Concentration of jelly solution= 8.74 x10-3M

Discussion :

The regression line in the graph fits the graph as the line of best fit passes through all the points shown. The relationship that can be seen from this graph is linear. The linear graph is related to Beer Lambert law as his law states that the absorbance is directly proportional to the concentration. Besides that, the value of R2 was 0.999 which is close to the value of 1. Therefore a positive correlation can be seen from the graph.

The equation used to measure the absorbance was A=Ecl when the wavelength was set at a constant of 510nm in a with a light path of l (Anderton, et al, 2004) . As seen in Figure 1, it is possible to conclude that the results obtained was concordant to the actual value as absorbance is directly proportional to the concentration of the solution .Therefore, by using the equation from the graph , the concentration of the jelly crystal was 8.74×10-3M.

From the value of the R2 which was 0.999, there was some errors that caused the graph from coming close to obtain a perfect linear regression. This could be due to the defects of some cuvette that disrupted the value ofabsorbance reading which could not be seen with the naked eye. Besides that , there could be an accumulation of air bubbles in the cuvette which would also affect the result obtained. Moreover , we could assume that not all the jelly crystals dissolved completely when diluted leaving small remnants that affected the value of concentration from the actual value. The spectrophotometer used could also have fluctuated reading over time (Silberberg,2008).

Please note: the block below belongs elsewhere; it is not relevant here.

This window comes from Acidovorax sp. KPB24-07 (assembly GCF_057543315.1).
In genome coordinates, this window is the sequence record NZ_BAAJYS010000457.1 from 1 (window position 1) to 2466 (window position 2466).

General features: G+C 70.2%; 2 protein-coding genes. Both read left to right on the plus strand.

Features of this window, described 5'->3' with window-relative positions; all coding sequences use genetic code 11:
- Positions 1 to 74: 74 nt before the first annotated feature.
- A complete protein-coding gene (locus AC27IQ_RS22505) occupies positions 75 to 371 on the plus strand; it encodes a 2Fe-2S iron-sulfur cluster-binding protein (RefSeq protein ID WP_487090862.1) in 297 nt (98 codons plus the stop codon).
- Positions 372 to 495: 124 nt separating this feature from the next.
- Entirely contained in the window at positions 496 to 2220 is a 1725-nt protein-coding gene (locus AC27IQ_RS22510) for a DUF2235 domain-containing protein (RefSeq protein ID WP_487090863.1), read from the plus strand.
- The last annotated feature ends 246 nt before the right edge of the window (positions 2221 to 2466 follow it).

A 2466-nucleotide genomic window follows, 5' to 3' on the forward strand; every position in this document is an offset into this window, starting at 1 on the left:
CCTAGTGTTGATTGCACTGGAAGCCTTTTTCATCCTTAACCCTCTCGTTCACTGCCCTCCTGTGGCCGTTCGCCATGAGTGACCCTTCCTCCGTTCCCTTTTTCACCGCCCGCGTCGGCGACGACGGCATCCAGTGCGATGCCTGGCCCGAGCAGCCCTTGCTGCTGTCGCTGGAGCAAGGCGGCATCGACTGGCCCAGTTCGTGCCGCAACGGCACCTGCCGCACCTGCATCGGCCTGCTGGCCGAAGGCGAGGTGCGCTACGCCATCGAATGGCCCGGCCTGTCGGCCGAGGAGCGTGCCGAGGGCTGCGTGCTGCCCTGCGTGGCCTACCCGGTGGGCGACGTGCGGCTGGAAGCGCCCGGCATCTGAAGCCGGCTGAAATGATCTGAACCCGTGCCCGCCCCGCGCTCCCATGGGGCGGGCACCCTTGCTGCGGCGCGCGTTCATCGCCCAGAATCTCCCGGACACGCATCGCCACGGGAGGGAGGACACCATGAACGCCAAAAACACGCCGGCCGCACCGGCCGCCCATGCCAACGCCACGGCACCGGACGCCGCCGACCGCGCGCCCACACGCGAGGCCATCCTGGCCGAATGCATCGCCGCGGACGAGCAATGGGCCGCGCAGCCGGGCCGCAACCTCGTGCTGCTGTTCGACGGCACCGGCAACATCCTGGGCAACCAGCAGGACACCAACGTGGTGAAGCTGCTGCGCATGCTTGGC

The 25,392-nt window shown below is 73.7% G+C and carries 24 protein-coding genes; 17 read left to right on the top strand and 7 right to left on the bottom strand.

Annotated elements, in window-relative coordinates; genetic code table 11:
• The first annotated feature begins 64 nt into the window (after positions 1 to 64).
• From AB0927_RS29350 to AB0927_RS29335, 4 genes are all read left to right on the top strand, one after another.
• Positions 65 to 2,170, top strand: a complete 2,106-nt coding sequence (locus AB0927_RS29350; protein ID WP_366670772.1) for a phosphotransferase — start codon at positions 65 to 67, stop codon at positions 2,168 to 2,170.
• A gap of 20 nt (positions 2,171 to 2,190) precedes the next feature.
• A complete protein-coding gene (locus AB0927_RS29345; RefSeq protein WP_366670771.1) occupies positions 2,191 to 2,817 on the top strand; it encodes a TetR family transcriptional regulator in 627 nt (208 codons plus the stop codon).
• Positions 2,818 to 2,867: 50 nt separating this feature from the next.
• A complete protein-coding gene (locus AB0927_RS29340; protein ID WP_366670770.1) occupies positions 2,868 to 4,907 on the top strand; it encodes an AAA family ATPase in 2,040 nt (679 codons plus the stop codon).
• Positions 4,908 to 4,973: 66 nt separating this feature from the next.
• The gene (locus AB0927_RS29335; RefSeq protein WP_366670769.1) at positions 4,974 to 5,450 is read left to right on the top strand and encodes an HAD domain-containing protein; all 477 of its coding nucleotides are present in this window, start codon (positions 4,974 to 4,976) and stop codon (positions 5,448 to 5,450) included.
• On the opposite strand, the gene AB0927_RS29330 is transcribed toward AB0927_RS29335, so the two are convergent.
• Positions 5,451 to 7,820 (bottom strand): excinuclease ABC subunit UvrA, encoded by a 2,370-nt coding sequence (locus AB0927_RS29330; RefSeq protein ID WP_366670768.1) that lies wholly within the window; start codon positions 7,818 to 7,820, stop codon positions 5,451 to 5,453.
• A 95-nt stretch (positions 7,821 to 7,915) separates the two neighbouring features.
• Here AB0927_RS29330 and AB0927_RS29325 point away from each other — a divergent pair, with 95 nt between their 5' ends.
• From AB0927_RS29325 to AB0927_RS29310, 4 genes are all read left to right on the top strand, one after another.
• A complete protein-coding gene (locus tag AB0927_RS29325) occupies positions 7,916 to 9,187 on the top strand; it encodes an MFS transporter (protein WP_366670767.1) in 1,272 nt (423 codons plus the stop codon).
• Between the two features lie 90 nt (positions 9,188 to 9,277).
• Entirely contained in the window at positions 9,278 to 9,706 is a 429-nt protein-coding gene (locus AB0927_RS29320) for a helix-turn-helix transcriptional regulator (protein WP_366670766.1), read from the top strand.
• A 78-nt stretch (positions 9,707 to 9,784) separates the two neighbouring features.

Conclusion :

The value of the absorbance increases directly proportional to the concentration of solution, thus obeying Beer Lambert law. The unknown concentration of the food colouring jelly solution is 8.74 x10-3M based from the linear regression obtained from the graph.

References :

1. Martin S.Silberberg, 2008, Chemistry: The Molecular Nature of Matter and Change ( 4th edition), Mc Graw Hill, New York.

2. J.D. Anderton, P.J. Garnett, W.R.Liddelow, R.L. Lowe, I.J. Manno, 2004, Foundations in Chemistry (2nd Edition), Pearson, Australia.

Questions :

1. The value of E124 is obtained based on the ?max determined from the absorbance spectrum is red.

2. Based on Beer Lambert law which is A=Ecl

When A = 0.173 and cl = 8.74×10-3

E = 19.803

3. The value for the molar extinction coefficient is are made assuming that absorption measured is solely based on the colour of food dye and that other substances will not affect the absorbance reading.

4. Concentration of food dye in jelly solution counted above = 8.74×10-3M

y= 19.80x

0.04 = 19.80x

x=0.002020

Concentration in ppm = 0.002020 x 10-3 X 1000 X 604.47

=1.221ppm

5. Concentration of jelly solution is 8.74×10-3M for 1.00g of jelly crystals.

M = cv

= 8.74×10-3M x 0.1 L

= 8.74 x 10-4 M

In 85g of jelly crystals ,

= 8.74 x 10-4 M x 85

= 7.43 x 10-2M

Theory Test.

1. The definition of ?max for a molecule absorbing in the UV/Vis region is the wavelength where the maximum absorption is obtained from a fraction of light.

2. When colour intensity increases in colour of jelly, ?max also increases showing ?max is directly proportional to food colour.

3 A) ?max=430nm is yellow or lemon yellow.

B) ?max values of 650nm and 430nm and will show blue and yellow colour.

4. The gradient corresponds to the of molar extinction coefficient and is measured in mol-1dm3cm-1.

5.To show exact wavelength that the absorbance value for the solutions is the highest ?max to precisely determine the concentration of the solution.

6. Standard deviation is the deviation of a distribution from the mean.

7. Error bar is used to determine the range of standard deviations that deviates from the mean. The magnitude of the error bar can be determined by the standard deviations of the distribution.

8. An outlier is usually eliminated as outliers affects the overall results of the data.

9. a ) 4 decimal place = 62.4567

b) 3 significant figures = 6.25 x 101

10. ppm is defined as one milligrams in one kilogram of the solution.